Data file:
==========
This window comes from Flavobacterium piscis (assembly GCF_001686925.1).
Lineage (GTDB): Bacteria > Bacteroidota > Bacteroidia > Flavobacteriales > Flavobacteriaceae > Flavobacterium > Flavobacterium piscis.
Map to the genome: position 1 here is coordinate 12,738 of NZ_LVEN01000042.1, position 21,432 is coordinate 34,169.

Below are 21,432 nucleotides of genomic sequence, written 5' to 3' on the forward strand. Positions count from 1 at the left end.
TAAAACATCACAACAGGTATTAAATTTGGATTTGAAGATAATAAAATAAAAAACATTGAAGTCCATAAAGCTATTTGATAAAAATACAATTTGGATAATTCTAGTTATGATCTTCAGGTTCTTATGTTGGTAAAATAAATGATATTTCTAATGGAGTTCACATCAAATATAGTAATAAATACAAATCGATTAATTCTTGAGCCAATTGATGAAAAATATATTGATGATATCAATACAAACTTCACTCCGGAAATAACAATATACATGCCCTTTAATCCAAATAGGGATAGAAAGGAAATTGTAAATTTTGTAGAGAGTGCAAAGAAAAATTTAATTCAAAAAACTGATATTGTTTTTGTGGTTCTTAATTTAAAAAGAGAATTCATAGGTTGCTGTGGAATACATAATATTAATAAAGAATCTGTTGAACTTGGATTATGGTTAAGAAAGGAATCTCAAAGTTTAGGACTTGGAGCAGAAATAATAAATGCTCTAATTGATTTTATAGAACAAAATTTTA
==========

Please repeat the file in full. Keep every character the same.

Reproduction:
This window comes from Flavobacterium piscis (assembly GCF_001686925.1).
Lineage (GTDB): Bacteria > Bacteroidota > Bacteroidia > Flavobacteriales > Flavobacteriaceae > Flavobacterium > Flavobacterium piscis.
Map to the genome: position 1 here is coordinate 12,738 of NZ_LVEN01000042.1, position 21,432 is coordinate 34,169.

Below are 21,432 nucleotides of genomic sequence, written 5' to 3' on the forward strand. Positions count from 1 at the left end.
TAAAACATCACAACAGGTATTAAATTTGGATTTGAAGATAATAAAATAAAAAACATTGAAGTCCATAAAGCTATTTGATAAAAATACAATTTGGATAATTCTAGTTATGATCTTCAGGTTCTTATGTTGGTAAAATAAATGATATTTCTAATGGAGTTCACATCAAATATAGTAATAAATACAAATCGATTAATTCTTGAGCCAATTGATGAAAAATATATTGATGATATCAATACAAACTTCACTCCGGAAATAACAATATACATGCCCTTTAATCCAAATAGGGATAGAAAGGAAATTGTAAATTTTGTAGAGAGTGCAAAGAAAAATTTAATTCAAAAAACTGATATTGTTTTTGTGGTTCTTAATTTAAAAAGAGAATTCATAGGTTGCTGTGGAATACATAATATTAATAAAGAATCTGTTGAACTTGGATTATGGTTAAGAAAGGAATCTCAAAGTTTAGGACTTGGAGCAGAAATAATAAATGCTCTAATTGATTTTATAGAACAAAATTTTA